The Cyberiad: Fables for the Cybernetic Age

Stories involving the search for happiness and ideal society

Lem was very interested in the issue of the nature of an ideal society: compare his Peace on Earth, The Futurological Congress and Observation on the Spot.

The Highest Possible Level of Development civilization. A gravely injured hermit comes to Trurl's house and tells Trurl of Klapaucius's adventure: Klapaucius wanders across an old robot, who tells him that he has logically deduced the existence of a civilization that reached the highest possible level of development (hence "HPLD"). He has inferred the existence of such a civilization by figuring that if there are different stages of development, there will be one that is the highest. He was then faced with a problem of identifying that one; as he noted, everyone claimed that theirs was the HPLD.

Upon much research and thought, he decided that the only way to find it is by looking for a "wonder", i.e. something that has no rational explanation. Eventually Klapaucius discovers one such wonder: a star in the shape of a cube, orbited by a planet also shaped like a cube with the huge letters HPLD written on it. He lands and meets its inhabitants: a group of about 100 individuals lying around doing nothing. When the HPLDs grow tired with Klapaucius's efforts to extract answers from them, they teleport him and his ship far into outer space, albeit after filling the ship with gifts.

Seeing how he will not get anywhere this way, Klapaucius constructs a massive machine capable of simulating the entire universe, including a member of the HPLD civilization. Upon questioning the simulation, he is informed that over six million such interrogations took place in the past. The simulation also reveals that the civilization in question has long since achieved the HPLD, and thus has nothing else to strive for.

When Klapaucius asks why the HPLD civilization does not continuously engage in helping other, less advanced civilizations, the simulation explains that their attempts to do so in the past have proven extremely counter-productive. For instance, having dropped some millions of wish-fulfilling devices on a planet, they saw it blow up in a matter of hours. Eventually, the HPLD representative provides Klapaucius with the formula for "Altruizine" – a substance that allows individuals within a limited area to completely share all feelings and emotions, including both pain and joy. The idea behind Altruizine is that people who feel each other's pain as their own should treat each other as they would themselves.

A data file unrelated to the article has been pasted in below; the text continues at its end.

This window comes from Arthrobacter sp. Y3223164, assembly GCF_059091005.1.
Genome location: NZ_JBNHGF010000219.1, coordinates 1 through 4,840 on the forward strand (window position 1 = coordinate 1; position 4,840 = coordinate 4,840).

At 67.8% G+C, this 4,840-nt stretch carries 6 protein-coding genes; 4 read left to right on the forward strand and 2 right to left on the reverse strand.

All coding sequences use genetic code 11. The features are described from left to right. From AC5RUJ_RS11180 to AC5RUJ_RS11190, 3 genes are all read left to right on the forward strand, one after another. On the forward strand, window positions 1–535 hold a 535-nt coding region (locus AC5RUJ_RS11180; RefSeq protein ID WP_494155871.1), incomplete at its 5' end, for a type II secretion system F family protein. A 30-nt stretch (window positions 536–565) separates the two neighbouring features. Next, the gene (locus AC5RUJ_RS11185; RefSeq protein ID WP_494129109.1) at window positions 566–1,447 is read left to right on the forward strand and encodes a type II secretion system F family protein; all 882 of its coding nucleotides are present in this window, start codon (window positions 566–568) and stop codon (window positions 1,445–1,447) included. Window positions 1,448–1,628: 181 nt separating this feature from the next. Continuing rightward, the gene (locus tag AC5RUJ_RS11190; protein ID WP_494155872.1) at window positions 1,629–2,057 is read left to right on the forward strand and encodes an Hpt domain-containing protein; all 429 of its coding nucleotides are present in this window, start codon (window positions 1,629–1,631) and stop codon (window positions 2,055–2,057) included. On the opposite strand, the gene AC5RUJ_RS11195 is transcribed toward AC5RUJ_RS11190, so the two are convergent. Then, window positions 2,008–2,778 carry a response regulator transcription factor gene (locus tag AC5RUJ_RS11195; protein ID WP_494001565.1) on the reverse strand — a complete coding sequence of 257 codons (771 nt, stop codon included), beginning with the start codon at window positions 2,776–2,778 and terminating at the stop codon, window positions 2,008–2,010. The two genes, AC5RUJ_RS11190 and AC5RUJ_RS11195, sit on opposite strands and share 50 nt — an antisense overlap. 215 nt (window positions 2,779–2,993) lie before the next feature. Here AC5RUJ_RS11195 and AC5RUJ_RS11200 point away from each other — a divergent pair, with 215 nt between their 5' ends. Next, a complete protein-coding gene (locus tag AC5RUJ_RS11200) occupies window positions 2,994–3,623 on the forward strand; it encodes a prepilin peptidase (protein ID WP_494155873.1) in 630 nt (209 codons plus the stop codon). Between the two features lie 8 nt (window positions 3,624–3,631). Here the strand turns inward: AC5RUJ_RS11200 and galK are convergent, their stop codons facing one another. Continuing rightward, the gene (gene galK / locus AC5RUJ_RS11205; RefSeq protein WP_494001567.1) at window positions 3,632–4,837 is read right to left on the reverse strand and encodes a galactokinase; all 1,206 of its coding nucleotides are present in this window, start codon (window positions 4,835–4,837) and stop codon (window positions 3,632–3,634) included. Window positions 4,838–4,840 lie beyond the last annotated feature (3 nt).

Altruizine. Klapaucius produces a large quantity of the substance and sends the above-mentioned hermit (who is eager to help others) in human guise to experiment on the population of a single planet. Some of the results include villagers feeling the birth pains of a cow, depressed people being violently attacked and driven off and a crowd storming the house of the newlyweds to vicariously participate in their unaccustomed sensations.

Eventually, the hermit is identified for a robot (because he does not feel the humans' pain), is thoroughly beaten and tortured, then shot into outer space via a cannon. He then lands near Trurl's house, where the story began. Concluding his tale, the hermit assures Trurl that his thirst for altruism has vanished.

Trurl and the construction of happy worlds. Trurl is not deterred by the cautionary tale of altruizine and decides to build a race of robots happy by design. His first attempt are a culture of robots who are not capable of being unhappy (e.g. they are happy if seriously beaten up). Klapaucius ridicules this. Next step is a collectivistic culture dedicated to common happiness. When Trurl and Klapaucius visit them, they are drafted by the Ministry of Felicity and made to smile, sing, and otherwise be happy, in fixed ranks (with other inhabitants).

Trurl annihilates both failed cultures and tries to build a perfect society in a small box. The inhabitants of the box develop a religion saying that their box is the most perfect part of the universe and prepare to make a hole in it in order to bring everyone outside the Box into its perfection, by force if needed. Trurl disposes of them and decides that he needs more variety in his experiments and smaller scale for safety.

He creates hundreds of miniature worlds on microscope slides (i.e. he has to observe them through a microscope). These microworlds progress rapidly, some dying out in revolutions and wars, and some developing as regular civilizations without any of them showing any intrinsic perfection or happiness. They do achieve inter-slide travel though, and many of these worlds are later destroyed by rats.

Eventually, Trurl gets tired of all the work and builds a computer that will contain a programmatic clone of his mind that would do the research for him. Instead of building new worlds, the computer sets about expanding itself. When Trurl eventually forces it to stop building itself and start working, the clone-Trurl tells him that he has already created lots of sub-Trurl programs to do the work and tells him stories about their research (which Trurl later finds out is bogus). Trurl destroys the computer and temporarily stops looking for universal happiness.

Note that the last section of the story, does not appear in Michael Kandel's English translation of The Cyberiad, and neither does in Italian translation.

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